I love this time of year, and not just because of the cool air and the glowing woodstove. No, what’s special about early November is that it’s Holiday Roundup season, when I get to pick the top 10 cookbooks of the year for NPR. (I also do the Boston Globe’s roundup, which tends to vary a bit more in number and in theme.)

From the moment I send out the deadline for submissions, the circus begins. Within 24 hours, SWAT teams of FedEx and UPS agents are showing up with boxes which thunk heavily, one by one, onto my doorstep. I grab a box cutter and start opening, piling, and sorting on the kitchen floor. I’m always a little choked up when I see these stacks of riches–the hard work of thousands of cooks, authors, teachers, writers, and editors– piled up in tangible form.

But then the hard work begins: testing. I get books all year, and some have been short-listed from the moment of their first, compelling recipe test. But now is the time for me to pull out all the Post-its (I halve them with a paper cutter to double the yield) and start flagging everything in sight.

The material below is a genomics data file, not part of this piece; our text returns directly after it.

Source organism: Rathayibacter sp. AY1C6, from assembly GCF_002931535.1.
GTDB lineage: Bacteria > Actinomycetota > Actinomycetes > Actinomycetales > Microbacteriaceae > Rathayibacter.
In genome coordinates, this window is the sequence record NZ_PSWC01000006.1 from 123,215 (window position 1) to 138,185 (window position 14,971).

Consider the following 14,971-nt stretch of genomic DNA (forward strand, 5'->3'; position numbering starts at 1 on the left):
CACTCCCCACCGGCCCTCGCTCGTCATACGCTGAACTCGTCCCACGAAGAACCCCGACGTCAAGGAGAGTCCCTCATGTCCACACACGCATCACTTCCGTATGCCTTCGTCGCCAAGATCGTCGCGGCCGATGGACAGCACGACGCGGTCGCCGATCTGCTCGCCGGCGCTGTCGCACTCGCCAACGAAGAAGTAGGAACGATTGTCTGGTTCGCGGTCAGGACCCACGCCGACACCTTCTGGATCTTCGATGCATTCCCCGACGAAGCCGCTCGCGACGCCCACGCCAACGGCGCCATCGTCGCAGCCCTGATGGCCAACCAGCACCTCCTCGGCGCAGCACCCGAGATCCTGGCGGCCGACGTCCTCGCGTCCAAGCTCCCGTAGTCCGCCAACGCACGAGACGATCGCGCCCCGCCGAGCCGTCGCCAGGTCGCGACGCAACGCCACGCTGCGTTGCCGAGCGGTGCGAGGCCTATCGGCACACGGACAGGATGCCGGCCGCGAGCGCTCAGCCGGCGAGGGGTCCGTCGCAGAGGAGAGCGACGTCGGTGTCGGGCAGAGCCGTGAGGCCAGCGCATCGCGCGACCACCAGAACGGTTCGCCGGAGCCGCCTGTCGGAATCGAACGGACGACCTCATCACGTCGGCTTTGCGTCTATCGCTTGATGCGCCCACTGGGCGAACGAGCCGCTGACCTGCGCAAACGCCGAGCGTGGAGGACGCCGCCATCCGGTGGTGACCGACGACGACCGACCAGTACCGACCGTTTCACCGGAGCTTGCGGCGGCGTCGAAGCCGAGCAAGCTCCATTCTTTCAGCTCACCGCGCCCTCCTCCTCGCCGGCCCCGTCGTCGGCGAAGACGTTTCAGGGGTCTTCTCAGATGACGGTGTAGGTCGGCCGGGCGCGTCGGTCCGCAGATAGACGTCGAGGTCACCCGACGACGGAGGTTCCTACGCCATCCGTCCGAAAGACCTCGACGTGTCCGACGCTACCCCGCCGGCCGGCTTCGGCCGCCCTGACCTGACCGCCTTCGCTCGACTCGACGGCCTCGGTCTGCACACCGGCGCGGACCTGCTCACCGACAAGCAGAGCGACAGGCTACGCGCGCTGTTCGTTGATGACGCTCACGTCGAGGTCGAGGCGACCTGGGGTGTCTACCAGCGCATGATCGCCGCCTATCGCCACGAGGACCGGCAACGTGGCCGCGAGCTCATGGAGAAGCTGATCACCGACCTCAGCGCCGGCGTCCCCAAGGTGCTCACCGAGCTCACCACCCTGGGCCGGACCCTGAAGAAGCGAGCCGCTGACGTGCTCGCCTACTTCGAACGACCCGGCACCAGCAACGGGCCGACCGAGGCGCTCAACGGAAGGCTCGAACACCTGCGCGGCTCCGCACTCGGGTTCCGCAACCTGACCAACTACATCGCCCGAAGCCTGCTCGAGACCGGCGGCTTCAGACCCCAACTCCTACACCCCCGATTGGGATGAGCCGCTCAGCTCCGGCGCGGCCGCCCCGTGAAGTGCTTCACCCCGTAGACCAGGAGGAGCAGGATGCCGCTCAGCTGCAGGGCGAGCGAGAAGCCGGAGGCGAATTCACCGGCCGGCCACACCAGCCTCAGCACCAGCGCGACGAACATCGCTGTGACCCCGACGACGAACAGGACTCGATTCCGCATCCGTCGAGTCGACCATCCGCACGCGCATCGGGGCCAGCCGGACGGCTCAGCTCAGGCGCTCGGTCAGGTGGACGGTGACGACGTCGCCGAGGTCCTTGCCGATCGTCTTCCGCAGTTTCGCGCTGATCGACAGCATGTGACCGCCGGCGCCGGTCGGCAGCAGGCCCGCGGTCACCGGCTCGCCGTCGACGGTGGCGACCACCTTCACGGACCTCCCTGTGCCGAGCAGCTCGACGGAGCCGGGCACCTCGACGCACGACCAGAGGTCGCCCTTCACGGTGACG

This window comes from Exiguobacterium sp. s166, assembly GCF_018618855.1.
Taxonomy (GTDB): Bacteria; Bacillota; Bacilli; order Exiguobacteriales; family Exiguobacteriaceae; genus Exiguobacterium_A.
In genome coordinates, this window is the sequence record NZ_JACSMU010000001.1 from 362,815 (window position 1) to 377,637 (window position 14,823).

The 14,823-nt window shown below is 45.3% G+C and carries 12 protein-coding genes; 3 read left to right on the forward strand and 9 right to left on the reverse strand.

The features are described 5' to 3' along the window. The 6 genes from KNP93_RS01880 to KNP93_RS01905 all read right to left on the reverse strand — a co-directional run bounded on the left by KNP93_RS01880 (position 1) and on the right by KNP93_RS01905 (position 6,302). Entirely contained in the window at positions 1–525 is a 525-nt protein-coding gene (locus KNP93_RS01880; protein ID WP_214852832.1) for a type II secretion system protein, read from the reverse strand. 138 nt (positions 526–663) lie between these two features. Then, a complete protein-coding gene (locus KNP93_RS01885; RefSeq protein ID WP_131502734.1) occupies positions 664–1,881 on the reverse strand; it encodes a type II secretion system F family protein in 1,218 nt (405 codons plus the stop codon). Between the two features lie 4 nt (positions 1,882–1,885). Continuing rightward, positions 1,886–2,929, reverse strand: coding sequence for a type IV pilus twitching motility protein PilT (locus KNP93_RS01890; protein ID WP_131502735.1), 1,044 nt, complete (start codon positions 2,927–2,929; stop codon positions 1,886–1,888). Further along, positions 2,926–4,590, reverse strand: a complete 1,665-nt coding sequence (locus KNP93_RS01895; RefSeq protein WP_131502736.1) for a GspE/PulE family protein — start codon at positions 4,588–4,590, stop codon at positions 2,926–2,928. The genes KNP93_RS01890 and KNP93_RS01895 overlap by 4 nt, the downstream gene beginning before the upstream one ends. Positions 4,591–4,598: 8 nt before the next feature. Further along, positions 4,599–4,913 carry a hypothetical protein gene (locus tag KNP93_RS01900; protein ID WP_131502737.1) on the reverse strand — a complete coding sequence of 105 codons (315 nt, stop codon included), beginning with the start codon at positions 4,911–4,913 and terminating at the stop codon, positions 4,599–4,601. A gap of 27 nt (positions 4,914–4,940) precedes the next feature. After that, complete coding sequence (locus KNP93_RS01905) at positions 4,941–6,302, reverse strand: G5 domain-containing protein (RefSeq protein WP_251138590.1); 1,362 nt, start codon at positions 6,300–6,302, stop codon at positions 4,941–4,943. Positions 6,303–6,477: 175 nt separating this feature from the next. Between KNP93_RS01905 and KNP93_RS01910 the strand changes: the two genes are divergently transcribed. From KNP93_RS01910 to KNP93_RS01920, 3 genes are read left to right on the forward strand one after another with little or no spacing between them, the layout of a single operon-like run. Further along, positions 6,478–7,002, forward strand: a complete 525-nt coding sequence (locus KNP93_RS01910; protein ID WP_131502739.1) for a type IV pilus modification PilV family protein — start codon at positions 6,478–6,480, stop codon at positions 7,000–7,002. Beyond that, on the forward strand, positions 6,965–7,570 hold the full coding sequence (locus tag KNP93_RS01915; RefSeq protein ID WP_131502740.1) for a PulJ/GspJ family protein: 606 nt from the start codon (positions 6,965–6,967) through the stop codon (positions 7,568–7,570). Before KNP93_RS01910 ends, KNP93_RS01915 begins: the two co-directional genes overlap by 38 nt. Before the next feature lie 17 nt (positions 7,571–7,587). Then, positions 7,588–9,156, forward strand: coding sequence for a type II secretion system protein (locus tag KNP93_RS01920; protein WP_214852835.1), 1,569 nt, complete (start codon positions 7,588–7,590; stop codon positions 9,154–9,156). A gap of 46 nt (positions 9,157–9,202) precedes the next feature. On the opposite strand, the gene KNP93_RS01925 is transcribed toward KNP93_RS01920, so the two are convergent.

Although I know I won’t be able to test every book, or even just the most representative recipe from each, I do my best to try a wide selection. Every night, we eat something completely different. A typical week from last year (I keep a database to keep track of these): calamari pasta; gigot à la Provençal, brisket with ginger, orange, and tomato; chard walnut lasagna; noodle kugel; potato-turnip purée, South Indian vegetable curry. I do a lot more baking, so the dessert cookbooks can get their audition, too.

In fact, November roundup testing is almost exclusively responsible for those 10 winter pounds I have to sweat off in the garden 6 months later. (At the peak of testing, the treadmill is usually covered with cookbooks too!) But I’m not complaining. I know I’m lucky to be a cookbook reviewer, and my family’s lucky I am, too.

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